Socialism (ˈsəʊʃəˌlɪzəm) n
- (Economics) an economic theory or system in which the means of production, distribution, and exchange are owned by the community collectively, usually through the state. It is characterized by production for use rather than profit, by equality of individual wealth, by the absence of competitive economic activity, and, usually, by government determination of investment, prices, and production levels. Compare capitalism
- (Government, Politics & Diplomacy) any of various social or political theories or movements in which the commonwelfare is to be achieved through the establishment of a socialist economic system
- (Government, Politics & Diplomacy) (in Leninist theory) a transitional stage after the proletarian revolution in thedevelopment of a society from capitalism to communism: characterized by the distribution of income according to work rather than need1
It was announced early this evening that Bernie Sanders had won the New Hampshire Democratic Primary.2 Of course, political junkies knew he was in the lead at 12:01 AM when he had won the race in Dixville Notch 4-0 over Hilary Clinton. She never stood a chance.
While it is frightening enough that anyone would even consider voting for either Democrat candidate in the presidential race, it should scare you to death to see that an avowed socialist won the nation’s first primary election. Yet, if you ask any college student exactly what a socialist is, few will be able to give a working definition of the word. For that matter, I don’t believe many older voters could answer that.
In a high school economics class I was in many years ago, it was made quite clear to us that socialism was a step toward communism. Because we were in the midst of the Cold War, the very word “communist” struck fear in high school students. Doing anything that was considered a movement from capitalism to socialism was unthinkable.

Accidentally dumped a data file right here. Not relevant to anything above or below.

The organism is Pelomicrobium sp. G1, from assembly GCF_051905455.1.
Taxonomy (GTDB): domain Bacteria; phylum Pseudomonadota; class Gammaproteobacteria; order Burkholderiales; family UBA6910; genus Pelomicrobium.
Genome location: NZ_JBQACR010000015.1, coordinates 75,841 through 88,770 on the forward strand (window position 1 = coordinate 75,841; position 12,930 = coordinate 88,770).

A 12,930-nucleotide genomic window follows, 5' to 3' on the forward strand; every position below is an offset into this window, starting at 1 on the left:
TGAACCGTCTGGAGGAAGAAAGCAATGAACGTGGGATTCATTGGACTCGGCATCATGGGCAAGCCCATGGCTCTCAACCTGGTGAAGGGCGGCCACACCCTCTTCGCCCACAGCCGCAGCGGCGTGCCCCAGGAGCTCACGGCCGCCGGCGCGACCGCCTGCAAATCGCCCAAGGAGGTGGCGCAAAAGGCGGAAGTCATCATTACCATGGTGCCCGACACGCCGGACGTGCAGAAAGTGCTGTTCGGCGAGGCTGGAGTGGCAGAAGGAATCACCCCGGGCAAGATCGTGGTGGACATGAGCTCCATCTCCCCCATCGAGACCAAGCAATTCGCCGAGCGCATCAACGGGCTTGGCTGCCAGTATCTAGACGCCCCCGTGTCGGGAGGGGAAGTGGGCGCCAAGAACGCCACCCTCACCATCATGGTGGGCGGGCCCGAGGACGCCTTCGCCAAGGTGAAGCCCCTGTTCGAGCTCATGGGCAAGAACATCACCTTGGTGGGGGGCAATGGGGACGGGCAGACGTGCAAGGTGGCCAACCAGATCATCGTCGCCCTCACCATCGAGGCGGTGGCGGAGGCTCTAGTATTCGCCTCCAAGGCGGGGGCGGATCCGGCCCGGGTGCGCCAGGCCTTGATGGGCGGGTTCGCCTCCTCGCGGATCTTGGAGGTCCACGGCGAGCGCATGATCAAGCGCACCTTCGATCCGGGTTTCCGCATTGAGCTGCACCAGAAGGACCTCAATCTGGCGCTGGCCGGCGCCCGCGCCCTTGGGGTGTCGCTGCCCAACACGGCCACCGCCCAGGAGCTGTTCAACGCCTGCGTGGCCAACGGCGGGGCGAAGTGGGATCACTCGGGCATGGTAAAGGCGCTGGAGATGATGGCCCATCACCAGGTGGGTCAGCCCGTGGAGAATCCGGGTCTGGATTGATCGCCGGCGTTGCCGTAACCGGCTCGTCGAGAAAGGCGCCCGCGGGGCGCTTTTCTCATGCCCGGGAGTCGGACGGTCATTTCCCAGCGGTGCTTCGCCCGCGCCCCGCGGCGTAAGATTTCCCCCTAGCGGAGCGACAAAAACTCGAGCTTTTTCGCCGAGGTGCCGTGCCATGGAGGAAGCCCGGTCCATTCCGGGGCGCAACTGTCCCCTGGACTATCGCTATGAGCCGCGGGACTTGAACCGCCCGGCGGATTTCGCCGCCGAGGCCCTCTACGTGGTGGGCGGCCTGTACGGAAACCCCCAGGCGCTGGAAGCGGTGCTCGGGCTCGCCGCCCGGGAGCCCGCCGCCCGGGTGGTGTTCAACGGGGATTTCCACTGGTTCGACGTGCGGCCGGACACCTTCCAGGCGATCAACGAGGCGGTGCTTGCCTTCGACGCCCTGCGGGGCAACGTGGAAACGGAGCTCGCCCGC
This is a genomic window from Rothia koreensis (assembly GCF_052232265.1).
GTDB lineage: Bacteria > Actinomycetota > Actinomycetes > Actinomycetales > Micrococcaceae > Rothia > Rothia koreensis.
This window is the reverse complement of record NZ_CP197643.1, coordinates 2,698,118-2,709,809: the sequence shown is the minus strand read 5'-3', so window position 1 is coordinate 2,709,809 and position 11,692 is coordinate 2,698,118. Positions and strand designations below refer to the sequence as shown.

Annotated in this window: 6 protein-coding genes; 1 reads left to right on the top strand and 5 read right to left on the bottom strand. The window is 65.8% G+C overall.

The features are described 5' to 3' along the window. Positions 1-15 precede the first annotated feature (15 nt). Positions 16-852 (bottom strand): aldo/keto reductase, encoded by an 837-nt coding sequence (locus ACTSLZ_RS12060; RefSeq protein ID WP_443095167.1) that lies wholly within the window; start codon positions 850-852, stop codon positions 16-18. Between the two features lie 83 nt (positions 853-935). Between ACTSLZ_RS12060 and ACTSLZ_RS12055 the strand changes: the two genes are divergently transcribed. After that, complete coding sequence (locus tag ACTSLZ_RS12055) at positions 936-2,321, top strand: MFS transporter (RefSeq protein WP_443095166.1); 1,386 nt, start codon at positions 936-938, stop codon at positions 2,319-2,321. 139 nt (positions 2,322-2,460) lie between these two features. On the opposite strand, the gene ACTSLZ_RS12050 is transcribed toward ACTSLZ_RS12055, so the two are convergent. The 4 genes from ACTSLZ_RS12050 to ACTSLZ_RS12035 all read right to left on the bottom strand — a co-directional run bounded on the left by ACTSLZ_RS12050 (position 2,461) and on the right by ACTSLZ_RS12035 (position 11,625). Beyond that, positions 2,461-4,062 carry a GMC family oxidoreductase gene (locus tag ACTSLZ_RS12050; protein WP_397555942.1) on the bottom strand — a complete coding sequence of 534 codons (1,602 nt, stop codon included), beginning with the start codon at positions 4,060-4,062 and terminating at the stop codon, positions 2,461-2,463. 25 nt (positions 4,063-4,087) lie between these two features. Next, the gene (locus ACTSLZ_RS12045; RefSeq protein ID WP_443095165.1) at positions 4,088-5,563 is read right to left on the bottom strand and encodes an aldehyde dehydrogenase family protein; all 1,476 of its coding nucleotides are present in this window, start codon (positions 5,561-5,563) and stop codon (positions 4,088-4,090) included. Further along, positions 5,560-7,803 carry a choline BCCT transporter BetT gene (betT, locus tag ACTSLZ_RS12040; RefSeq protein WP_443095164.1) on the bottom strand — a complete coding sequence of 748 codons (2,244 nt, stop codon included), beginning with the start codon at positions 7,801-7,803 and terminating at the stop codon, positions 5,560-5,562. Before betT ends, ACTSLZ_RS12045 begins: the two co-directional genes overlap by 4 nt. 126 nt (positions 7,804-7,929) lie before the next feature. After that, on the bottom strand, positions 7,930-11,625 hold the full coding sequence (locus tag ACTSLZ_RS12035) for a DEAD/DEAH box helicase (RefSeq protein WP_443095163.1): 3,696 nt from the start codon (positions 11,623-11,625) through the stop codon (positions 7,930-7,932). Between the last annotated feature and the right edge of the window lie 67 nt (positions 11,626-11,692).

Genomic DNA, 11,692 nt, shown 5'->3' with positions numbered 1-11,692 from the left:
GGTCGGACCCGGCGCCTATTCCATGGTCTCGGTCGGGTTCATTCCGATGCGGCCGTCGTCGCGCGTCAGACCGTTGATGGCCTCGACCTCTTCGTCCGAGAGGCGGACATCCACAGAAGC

Like millions of other high school students across the nation, we discovered the evils of socialism and communism not in economics class,though, but in literature. Required to read the classic George Orwell novel “1984,” we learned through the plight of the characters how easy it would be for the government to gain total control of every facet of the lives of even the most ordinary people.
I never thought it would happen to us. I couldn’t imagine placing a speck of dust on a diary in order to discover if someone else had read it. The year 1984 has long since passed. Now we make it simple for our government to know our every move, location, purchases, and even what we ate for dinner. Somehow, along the way, we have come to love “Big Brother,” just as Winston Smith did in the novel.
What happened? Our government-schools have created a society that believes that only the government can and will protect them, feed them, clothe them, pay for their education, give them free health care, provide them with jobs, and even raise their children. With an education like that, it should surprise no one that a socialist was given the nod in New Hampshire.
According to Curtis Bowers, by 2020, the left is set to control approximately 55% of the voting bloc.3 They will have been trained via the lack of legitimate educational standards in our public schools to believe that socialism is the best means to a Utopian society.
If we lose in 2016, there will be no need to show up in 2020.
1Collins English Dictionary – Complete and Unabridged, 12th Edition 2014 © HarperCollins Publishers 1991, 1994, 1998, 2000, 2003, 2006, 2007, 2009, 2011, 2014